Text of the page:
Eurozone retail PMI surges to highest since January 2011
ECB monetary policy still tight for Southern Europe
German exports fell in June — surplus at record; Exports up 13.7% year-on-year
Eurozone manufacturing sector continued to expand in July
Weak euro unlikely to have significant impact on Euro Area growth
Is Euro Area Ireland's top trading partner?: EU28 is overwhelmingly UK's
German car firms boost exports from Spain, UK, Portugal, Czech Republic, Slovakia, Hungary and Romania
Flash Eurozone manufacturing/ services PMI close to four-year high despite Greek crisis
Krugman calls euro a Roach Motel; Hotel California gets 1-star grade
Greece & Euro Crisis: July 2015 articles from Finfacts
Greece and other poor countries in Euro Area will not become rich
Euro Area manufacturing/ services PMI hits four-year high in June
Western European car market: Recovery continues
Greece could become a failed state like Venezuela
Multinational companies pay on average 30% less tax than domestic competitors in EU
EU's list of 30 tax havens omits the biggest 4 in Europe
China to invest in Juncker's European investment fund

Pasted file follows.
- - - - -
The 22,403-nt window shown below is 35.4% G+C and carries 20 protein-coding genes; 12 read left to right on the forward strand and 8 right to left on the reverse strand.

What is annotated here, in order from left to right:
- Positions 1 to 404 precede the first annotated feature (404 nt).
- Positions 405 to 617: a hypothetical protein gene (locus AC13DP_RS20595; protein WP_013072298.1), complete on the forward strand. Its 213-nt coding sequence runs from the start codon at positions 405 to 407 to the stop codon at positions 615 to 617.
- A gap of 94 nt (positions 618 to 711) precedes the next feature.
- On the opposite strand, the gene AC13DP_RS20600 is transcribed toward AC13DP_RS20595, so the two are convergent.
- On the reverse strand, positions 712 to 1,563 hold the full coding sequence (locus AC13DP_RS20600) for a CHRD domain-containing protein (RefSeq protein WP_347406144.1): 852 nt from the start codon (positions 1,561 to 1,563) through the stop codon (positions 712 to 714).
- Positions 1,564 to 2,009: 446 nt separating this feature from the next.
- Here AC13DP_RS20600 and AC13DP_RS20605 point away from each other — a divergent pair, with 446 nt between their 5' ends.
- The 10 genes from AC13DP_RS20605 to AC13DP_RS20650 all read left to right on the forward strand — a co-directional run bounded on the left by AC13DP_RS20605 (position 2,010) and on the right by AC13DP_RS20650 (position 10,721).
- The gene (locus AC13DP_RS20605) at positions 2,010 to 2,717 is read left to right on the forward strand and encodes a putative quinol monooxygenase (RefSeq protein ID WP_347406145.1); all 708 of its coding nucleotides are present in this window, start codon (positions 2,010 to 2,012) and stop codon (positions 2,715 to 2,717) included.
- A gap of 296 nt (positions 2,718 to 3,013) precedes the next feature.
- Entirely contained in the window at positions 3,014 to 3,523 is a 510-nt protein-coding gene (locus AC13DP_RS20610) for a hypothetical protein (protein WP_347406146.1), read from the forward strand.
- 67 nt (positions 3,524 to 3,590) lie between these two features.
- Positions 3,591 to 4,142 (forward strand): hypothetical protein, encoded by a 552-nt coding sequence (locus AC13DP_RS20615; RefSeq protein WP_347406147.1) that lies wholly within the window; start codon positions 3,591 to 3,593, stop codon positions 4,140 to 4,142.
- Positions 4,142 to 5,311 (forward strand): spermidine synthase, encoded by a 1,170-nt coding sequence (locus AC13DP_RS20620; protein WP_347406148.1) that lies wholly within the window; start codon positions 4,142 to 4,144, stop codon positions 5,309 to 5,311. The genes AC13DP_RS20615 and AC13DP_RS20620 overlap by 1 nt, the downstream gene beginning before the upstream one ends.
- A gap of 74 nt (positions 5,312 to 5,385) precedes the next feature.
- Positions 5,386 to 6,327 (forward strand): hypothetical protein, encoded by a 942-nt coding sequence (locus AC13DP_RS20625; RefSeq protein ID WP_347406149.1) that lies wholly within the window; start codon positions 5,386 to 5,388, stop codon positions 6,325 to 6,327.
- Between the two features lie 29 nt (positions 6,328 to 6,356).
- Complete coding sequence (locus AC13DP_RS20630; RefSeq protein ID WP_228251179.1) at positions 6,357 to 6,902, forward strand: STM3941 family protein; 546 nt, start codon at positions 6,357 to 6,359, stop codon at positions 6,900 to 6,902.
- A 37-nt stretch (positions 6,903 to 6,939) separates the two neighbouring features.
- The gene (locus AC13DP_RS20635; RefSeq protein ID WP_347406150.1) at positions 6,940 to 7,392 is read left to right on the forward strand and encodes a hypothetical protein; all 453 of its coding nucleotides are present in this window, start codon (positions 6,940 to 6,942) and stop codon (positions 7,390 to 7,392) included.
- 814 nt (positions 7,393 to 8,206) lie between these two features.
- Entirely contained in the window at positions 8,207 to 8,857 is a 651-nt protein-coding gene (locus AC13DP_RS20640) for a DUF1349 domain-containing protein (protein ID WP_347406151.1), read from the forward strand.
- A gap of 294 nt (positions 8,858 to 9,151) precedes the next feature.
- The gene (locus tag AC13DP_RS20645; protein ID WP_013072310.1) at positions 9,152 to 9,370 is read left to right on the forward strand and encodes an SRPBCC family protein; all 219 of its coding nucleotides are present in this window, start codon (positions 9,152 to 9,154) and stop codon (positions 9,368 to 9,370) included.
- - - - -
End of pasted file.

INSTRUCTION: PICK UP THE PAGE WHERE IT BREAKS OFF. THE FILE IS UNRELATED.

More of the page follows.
Greek talks collapse; Game theorists gambling with future — Germany's vice-chancellor
German exports and industrial production in strong rises in April
Tackling Inequality: Scandinavian countries have the most successful welfare systems in Europe
Eurozone unemployment fell by 130,000 in April 2015 — down 849,000 in 12 months
Eurozone service sector business activity slowed during May
German 2015 GDP forecast cut; Jobless level at 24-year low
Eurozone manufacturing in modest acceleration in May
FDI into Europe at record in 2014; UK on top: Germany location for future investment
Eurozone economy loses growth momentum; Jobs growth rises
Athens leak suggests Juncker has plan for Greece
Draghi will not end QE early but warns of risks
Eurozone grows faster than US and UK in Q1 2015
German GDP at slower pace, France faster in Q1 2015
Germany may cut income tax; Germans still shun risky investments
Germany had record exports and imports in March 2015